Dr. Michael Grever, of Johns Hopkins Oncology Center, cautionedthe audience on the combination of 2-CdA and corticosteroids.This combination results in significant toxicity, primarily infections,with little additional therapeutic benefit, he said.

Dr. Piro also reported on the use of 2-CdA in patients with low-gradenon-Hodgkin's lymphoma. Twenty-eight patients with previouslyuntreated low-grade disease were given 2-CdA, again at a doseof 0.1 mg/kg/day by continuous infusion.

Ten of these low-grade NHL patients (35%) achieved a completeresponse, and 15 patients achieved a partial response with 2-CdAas single-agent therapy. Again, myelosuppression was the primarytoxicity, with 7% to 18% of patients experiencing severe neutropenia,anemia, or thrombocytopenia.

Dr. Piro noted that 2-CdA has also been used for the treatmentof myeloid leukemias. Treatment of adult patients with CML resultedin an 83% hematologic remission rate, but no karyotypic responseswere observed, he said.

Researchers from St. Jude Children's Research Hospital reportedthat 8 of 17 children with acute myelogenous leukemia (AML) achieveda complete response after 2-CdA treatment. However, no completeresponses were observed in adult AML patients treated with 2-CdAat Memorial Sloan-Kettering Cancer Center.

All-Trans-Retinoic Acid in AML

Dr. Raymond Warrell, of Memorial Sloan-Kettering Cancer Center,reported on trials using all-trans-retinoic acid (RA) in the treatmentof patients with acute promyelocytic leukemia (APL; French-American-Britishclassification M3). [See "FDA Advisory Panel Recommends Vesanoid, Zinecard".] In 43 (88%) of 49 newly diagnosed APL patients, a completeremission was achieved using RA as the sole agent for induction.Similarly, 25 of 30 previously treated patients with APL achieveda complete remission with RA.

Compared with historical controls, early mortality was not affectedby RA; however, relapse-free survival and overall survival weresignificantly increased.

Dr. Warrell commented on the "retinoic acid syndrome"that has been observed in approximately 40% of patients receivingRA.

The syndrome is characterized by leukocytosis, rash, fever, andrespiratory distress; a transient leukocytosis (more than 20,000cells/mm³) is observed in more than half of all patientstreated with RA. However, the syndrome does not correlate withthe degree of leukocytosis. If left untreated, retinoic acid syndromeis associated with a 75% mortality rate.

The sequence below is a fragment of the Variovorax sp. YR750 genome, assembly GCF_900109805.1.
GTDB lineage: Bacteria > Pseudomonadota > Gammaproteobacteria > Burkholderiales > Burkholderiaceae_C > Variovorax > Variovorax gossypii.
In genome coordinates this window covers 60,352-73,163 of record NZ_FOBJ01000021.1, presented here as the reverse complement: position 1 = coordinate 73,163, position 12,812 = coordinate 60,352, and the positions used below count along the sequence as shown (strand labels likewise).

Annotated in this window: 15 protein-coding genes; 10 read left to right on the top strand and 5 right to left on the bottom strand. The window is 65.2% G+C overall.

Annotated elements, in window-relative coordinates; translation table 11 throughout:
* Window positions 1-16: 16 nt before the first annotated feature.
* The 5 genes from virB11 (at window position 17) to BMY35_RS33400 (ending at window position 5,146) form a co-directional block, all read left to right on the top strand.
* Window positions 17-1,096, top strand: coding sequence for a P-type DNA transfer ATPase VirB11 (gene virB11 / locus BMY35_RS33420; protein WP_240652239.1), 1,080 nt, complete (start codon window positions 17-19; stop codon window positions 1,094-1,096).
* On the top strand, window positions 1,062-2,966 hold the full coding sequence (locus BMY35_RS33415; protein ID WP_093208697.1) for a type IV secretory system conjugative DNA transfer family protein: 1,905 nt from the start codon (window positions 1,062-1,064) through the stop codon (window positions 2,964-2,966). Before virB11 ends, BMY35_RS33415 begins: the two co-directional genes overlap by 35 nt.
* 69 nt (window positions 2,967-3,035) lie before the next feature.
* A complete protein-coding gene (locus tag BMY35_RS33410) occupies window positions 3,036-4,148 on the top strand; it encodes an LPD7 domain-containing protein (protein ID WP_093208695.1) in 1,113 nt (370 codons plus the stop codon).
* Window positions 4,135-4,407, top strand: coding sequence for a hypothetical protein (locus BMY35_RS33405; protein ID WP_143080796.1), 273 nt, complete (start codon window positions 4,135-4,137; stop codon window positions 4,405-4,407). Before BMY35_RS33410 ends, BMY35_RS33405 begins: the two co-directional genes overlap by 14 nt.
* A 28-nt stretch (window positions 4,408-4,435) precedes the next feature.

Treatment with high-dose corticosteroids (dexamethasone, 10 mgIV every 12 hours for 3 or more days) inhibits the progressionof the syndrome in the majority of patients. Patients who failtreatment with corticosteroids should be treated with full-dosechemotherapy.

High-Risk ALL

The optimal postremission therapy in adult patients with acutelymphocytic leukemia (ALL) remains controversial. This is especiallytrue when the patient has an HLA-matched sibling and is eligiblefor allogeneic stem cell transplantation. Dr. Catherine Sebban,Lyon, France, presented results from LALA87, a multicenter trialattempting to address this issue.

Of 284 eligible patients, 257 were entered into the study. Eligibilityincluded a diagnosis of ALL, complete remission after scheduledchemotherapy, age from 15 to 40 years, and the availability ofan HLA-matched sibling for bone marrow donation.

These patients received cyclophosphamide (Cytoxan, Neosar) andtotal body irradiation followed by allogeneic bone marrow transplantationas their form of consolidation. Patients who did not have an HLA-matchedsibling were included in the control arm. Control arm patientsreceived one course of consolidation chemotherapy, and then wererandomized to receive either autologous bone marrow transplantationor further chemotherapy.

The allogeneic bone marrow transplantation group included 116patients, with 141 in the control arm. In an intention-to-treatanalysis, there was no difference between the two arms. However,patients with high-risk ALL (Philadelphia positive, undifferentiatedALL, WBC more than 30, age more than 35 years) had an improvedoutcome with allogeneic bone marrow transplantation.

Overall survival at 5 years for high-risk patients (n = 41) whoreceived allogeneic bone marrow transplantation was 44%, as comparedto 20% (P = 0.03) for high-risk patients in the control arm (n= 55). Disease-free survival was also significantly improved inhigh-risk patients who underwent allogeneic transplantation (P= 0.01).

These data suggest that allogeneic transplantation should be incorporatedas part of the postremission treatment for high-risk ALL patientsin first complete remission.

Dr. Bishop is assistant professor of medicine and directorof the Leukemia Program, University of Nebraska Medical Center,Omaha.